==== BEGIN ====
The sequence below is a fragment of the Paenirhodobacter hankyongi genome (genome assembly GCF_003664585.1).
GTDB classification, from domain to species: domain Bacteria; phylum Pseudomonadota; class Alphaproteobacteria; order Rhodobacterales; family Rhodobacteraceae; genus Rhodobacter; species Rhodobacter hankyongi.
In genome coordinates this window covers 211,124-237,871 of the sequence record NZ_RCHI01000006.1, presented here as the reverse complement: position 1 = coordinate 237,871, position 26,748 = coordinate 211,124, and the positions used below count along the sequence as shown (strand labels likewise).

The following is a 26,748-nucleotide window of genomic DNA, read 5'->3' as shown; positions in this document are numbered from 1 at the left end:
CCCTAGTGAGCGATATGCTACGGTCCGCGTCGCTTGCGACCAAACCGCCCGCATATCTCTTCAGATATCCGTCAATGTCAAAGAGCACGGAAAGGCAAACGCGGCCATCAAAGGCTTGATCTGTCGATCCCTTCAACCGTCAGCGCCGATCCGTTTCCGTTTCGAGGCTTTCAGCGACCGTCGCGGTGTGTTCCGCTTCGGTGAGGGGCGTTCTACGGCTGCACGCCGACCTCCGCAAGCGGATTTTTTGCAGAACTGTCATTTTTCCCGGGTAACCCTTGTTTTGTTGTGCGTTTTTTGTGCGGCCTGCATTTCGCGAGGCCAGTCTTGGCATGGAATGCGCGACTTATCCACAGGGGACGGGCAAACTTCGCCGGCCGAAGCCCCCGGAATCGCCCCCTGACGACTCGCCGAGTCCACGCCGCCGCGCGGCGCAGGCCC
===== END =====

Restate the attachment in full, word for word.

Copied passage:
The sequence below is a fragment of the Paenirhodobacter hankyongi genome (genome assembly GCF_003664585.1).
GTDB classification, from domain to species: domain Bacteria; phylum Pseudomonadota; class Alphaproteobacteria; order Rhodobacterales; family Rhodobacteraceae; genus Rhodobacter; species Rhodobacter hankyongi.
In genome coordinates this window covers 211,124-237,871 of the sequence record NZ_RCHI01000006.1, presented here as the reverse complement: position 1 = coordinate 237,871, position 26,748 = coordinate 211,124, and the positions used below count along the sequence as shown (strand labels likewise).

The following is a 26,748-nucleotide window of genomic DNA, read 5'->3' as shown; positions in this document are numbered from 1 at the left end:
CCCTAGTGAGCGATATGCTACGGTCCGCGTCGCTTGCGACCAAACCGCCCGCATATCTCTTCAGATATCCGTCAATGTCAAAGAGCACGGAAAGGCAAACGCGGCCATCAAAGGCTTGATCTGTCGATCCCTTCAACCGTCAGCGCCGATCCGTTTCCGTTTCGAGGCTTTCAGCGACCGTCGCGGTGTGTTCCGCTTCGGTGAGGGGCGTTCTACGGCTGCACGCCGACCTCCGCAAGCGGATTTTTTGCAGAACTGTCATTTTTCCCGGGTAACCCTTGTTTTGTTGTGCGTTTTTTGTGCGGCCTGCATTTCGCGAGGCCAGTCTTGGCATGGAATGCGCGACTTATCCACAGGGGACGGGCAAACTTCGCCGGCCGAAGCCCCCGGAATCGCCCCCTGACGACTCGCCGAGTCCACGCCGCCGCGCGGCGCAGGCCC